In Randy Olson's pseudo-documentary Flock of Dodos,
Olson remarks that he has problems with some of John Calvert's sources.
To demonstrate, he asks Calvart about the faked drawings that Jonathan
Wells says appears in several evolutionary textbooks. After a prolonged
ransacking of Calvart's library they finally do find Haeckel's faked
drawings -- in an old 1915 book whose covers are falling off.
dokie, so Wells is a liar. . . or maybe not. A couple of us had taken
evolution classes with those fake drawings in them -- was Cornell
using 1915 textbooks or something more recent? We decided to check out
a few biology textbooks out to check out who was twisting the truth.
In Futuyma's Evolutionary Biology (3rd edition © 1998) Haeckel's
faked drawings are actually reproduced without any note to show they
are fake (see below). Although there is some discussion in the text of
problems with Haeckel's biogenetic law, the drawing is presented as
factually correct. (For all these pictures, you can double click to
make them larger.)
book is probably one of the most common college texboooks on
evolutionary biology -- it's used often in Cornell's classes. However,
we also found Haeckel's faked drawings in Molecular Biology of the Cell (3rd edition © 1994) -- just like Jonathan Wells said we would.
In Icons of Evolution,
Wells gives some further examples of books that don't use Haeckel's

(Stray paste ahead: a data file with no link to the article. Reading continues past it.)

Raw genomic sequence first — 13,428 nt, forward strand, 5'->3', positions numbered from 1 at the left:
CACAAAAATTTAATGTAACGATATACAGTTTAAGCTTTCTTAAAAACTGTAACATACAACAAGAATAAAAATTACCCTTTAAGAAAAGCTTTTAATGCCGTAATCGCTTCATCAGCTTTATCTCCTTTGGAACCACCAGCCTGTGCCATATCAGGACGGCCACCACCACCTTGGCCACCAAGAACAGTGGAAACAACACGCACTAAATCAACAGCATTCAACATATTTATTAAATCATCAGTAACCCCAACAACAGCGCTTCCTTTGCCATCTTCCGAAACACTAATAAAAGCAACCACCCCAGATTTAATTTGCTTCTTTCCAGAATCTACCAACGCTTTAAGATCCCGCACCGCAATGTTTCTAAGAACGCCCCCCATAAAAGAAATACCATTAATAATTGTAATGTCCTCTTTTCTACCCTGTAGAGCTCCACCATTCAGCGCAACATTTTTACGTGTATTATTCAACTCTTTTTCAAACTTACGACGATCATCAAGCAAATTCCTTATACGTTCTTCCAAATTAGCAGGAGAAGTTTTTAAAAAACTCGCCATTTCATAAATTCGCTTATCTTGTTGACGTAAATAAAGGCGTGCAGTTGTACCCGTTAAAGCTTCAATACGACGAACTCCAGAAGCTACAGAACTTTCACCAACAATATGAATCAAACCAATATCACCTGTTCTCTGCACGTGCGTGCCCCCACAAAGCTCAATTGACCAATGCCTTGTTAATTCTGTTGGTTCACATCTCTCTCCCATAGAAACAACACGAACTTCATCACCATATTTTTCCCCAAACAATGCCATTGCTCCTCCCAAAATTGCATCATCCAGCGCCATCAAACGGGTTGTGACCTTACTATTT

exact pictures, but do repeat other misinformation. After a little
research we came up with even more evidence for Wells' claims. In Biology Raven and Johnson (5th edition © 1999) we
have a subtitle called "Ontogeny Recapitualates Phylogeny". On the
following page we have some cartoonish drawings of embryos with the
caption: "Embryonic deveolopment of vertebrates.
Notice that the early embryonic stages of these vertebrates bear a
striking resemblance to eah other, even though the individuals are from
different classes (fish, amphibians, reptiles, birds, and mammels). All
vertebrates start out with an enlarged head region, gill slits, and a
tail regardless of whether these characteristics are retained in the
In Biology: the University and Diversity of Life by Starr and Taggart (8th edition © 1998) we find redrawings of Haeckel's embroyos with the false statement, The early embryos of vertebrates strongly resemble one another.